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Is direct response marketing an “old school” trend? People in the e-commerce world have historically looked at direct response as outdated. Direct response has been around for so long because it has a track record for success and e-commerce marketers can actually learn a lot from the direct response marketing approach. Some marketing experts are now fusing the two into a cross-channel style of marketing.
Today’s guest, John Santilli, comes from more than twenty years in the direct response television world and is here to share his experiences in identifying a product’s potential to sell across multiple distribution channels. John’s new marketing company, Star Logic, works with e-commerce firms to help them determine whether infomercials or other forms of direct marketing can create a lift in their online sales.
- Insight into John’s background in sales and omnichannel marketing.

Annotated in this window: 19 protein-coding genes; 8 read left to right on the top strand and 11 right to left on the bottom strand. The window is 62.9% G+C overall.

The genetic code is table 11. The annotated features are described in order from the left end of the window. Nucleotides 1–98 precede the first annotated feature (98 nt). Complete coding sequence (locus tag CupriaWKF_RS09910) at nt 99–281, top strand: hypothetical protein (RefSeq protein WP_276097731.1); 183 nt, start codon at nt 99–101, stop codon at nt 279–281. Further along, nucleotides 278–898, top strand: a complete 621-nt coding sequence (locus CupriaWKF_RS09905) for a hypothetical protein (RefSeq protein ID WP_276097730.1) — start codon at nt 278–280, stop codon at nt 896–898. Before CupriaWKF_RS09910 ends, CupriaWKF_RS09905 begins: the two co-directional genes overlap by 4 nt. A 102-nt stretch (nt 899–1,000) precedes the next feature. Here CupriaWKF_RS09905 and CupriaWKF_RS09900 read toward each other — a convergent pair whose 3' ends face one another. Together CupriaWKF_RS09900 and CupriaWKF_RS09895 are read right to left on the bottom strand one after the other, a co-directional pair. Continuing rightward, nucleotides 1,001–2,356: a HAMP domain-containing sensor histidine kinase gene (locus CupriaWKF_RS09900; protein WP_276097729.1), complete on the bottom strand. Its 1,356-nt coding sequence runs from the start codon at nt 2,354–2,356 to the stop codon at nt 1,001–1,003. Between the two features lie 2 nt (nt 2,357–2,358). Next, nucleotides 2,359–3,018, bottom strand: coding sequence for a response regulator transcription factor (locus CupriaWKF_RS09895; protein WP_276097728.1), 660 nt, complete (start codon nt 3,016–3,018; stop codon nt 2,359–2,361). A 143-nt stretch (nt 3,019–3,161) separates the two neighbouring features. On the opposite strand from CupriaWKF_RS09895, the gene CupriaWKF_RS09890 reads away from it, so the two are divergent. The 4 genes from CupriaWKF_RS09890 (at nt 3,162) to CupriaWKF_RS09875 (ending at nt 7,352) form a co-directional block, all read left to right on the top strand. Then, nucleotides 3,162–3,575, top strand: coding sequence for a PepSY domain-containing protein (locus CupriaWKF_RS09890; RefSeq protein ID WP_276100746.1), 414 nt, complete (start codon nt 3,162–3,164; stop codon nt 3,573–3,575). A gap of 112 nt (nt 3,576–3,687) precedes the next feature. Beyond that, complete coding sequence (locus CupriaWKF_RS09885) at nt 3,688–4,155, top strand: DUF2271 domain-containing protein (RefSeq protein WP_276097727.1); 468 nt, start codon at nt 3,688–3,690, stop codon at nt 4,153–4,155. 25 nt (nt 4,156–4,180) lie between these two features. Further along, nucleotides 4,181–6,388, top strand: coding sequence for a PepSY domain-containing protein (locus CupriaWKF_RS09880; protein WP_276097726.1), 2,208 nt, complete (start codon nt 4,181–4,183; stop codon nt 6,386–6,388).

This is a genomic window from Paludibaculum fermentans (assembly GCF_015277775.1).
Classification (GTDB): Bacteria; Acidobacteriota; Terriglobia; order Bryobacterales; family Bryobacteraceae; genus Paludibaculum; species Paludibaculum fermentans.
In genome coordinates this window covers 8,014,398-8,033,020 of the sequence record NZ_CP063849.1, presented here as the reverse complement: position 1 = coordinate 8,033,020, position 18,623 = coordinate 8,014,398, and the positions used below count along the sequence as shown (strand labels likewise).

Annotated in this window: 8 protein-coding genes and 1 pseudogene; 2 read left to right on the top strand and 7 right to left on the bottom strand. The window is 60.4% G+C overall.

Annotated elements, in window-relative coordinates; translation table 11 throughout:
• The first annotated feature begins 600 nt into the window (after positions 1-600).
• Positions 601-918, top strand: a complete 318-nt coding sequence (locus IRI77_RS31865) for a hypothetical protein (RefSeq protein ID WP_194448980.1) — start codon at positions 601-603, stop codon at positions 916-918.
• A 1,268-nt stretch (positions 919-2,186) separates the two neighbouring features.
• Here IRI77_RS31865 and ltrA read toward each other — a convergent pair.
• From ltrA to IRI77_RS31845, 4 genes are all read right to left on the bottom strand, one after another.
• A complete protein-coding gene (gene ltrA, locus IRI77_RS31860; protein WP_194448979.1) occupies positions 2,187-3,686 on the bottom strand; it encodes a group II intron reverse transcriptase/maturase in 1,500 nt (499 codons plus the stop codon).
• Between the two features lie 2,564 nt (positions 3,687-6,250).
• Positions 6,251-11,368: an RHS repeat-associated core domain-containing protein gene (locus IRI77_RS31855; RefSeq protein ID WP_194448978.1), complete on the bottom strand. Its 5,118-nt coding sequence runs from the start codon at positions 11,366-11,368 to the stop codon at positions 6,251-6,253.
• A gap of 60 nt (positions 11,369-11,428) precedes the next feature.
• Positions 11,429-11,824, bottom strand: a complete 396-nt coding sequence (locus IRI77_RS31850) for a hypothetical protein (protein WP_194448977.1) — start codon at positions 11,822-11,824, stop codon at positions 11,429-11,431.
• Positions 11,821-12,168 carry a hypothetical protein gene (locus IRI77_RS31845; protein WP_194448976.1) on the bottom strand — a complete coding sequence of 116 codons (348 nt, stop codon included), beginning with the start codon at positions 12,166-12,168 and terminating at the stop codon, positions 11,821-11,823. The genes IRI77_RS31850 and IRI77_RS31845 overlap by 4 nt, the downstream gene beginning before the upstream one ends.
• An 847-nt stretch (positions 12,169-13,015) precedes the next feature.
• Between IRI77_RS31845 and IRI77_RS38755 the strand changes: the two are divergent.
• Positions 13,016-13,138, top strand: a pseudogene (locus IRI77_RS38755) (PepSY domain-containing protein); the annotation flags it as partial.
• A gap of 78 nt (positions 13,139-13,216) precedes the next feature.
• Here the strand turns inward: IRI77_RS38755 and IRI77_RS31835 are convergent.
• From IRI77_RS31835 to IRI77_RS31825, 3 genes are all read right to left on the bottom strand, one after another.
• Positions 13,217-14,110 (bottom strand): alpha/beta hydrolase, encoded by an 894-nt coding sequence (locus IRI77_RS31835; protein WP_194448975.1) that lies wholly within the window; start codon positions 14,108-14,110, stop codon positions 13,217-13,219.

- How the previous norms of the non-online marketing ecosystem can work in conjunction with online.
- Ways John’s background helped him learn to fuse these systems of marketing and boost client’s online sales.
- We touch on the evolution of Amazon in the way products are marketed.
- The algorithm John uses to calculate the correlation between direct response marketing and the online environment.
- How his marketing company is able to run this algorithm in order to predict ways a product’s success could be boosted.
- Examples of success John has seen when applying multichannel marketing.
- The time it takes to see a sales boost with the direct tv model and the science behind pushing that “nag factor” to increase sales velocity.
- Benefits of omnichannel marketing as a selling point for businesses in the acquisition arena.